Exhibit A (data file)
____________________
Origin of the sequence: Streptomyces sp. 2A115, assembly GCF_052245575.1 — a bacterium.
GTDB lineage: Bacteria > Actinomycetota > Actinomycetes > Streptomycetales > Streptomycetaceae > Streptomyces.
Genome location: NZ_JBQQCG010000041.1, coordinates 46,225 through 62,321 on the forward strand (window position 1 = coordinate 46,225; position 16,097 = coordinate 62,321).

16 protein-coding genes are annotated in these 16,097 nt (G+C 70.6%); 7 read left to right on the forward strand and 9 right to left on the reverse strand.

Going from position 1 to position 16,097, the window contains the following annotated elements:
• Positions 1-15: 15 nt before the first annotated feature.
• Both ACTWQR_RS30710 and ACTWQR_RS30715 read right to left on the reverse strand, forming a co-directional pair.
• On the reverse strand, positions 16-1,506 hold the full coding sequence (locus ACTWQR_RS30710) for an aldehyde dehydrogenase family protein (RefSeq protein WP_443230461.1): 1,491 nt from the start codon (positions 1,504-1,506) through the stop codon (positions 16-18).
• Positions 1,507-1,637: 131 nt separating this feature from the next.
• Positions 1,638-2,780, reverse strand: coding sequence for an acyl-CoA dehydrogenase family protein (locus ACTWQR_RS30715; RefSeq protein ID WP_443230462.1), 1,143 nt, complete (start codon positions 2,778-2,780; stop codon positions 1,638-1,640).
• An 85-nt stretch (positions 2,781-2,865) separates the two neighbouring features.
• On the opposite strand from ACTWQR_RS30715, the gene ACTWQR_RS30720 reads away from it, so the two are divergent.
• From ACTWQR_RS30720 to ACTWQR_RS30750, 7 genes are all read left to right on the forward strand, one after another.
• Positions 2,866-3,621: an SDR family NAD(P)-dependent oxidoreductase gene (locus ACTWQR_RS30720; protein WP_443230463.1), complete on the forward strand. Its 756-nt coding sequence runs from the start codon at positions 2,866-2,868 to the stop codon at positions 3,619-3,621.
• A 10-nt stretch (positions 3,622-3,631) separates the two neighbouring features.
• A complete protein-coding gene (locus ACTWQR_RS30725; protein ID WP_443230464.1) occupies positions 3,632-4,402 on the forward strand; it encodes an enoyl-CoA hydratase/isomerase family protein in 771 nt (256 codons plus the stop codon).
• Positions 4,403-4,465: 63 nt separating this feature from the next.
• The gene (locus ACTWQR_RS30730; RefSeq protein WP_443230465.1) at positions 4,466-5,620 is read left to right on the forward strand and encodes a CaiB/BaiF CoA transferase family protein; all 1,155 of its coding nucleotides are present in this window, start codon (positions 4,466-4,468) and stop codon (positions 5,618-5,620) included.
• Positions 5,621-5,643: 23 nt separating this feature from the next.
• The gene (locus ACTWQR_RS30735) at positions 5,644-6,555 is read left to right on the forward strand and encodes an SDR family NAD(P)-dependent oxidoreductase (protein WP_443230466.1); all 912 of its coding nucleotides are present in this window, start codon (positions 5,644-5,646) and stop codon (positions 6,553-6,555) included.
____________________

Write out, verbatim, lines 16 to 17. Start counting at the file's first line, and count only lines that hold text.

• A complete protein-coding gene (locus ACTWQR_RS30725; protein ID WP_443230464.1) occupies positions 3,632-4,402 on the forward strand; it encodes an enoyl-CoA hydratase/isomerase family protein in 771 nt (256 codons plus the stop codon).
• Positions 4,403-4,465: 63 nt separating this feature from the next.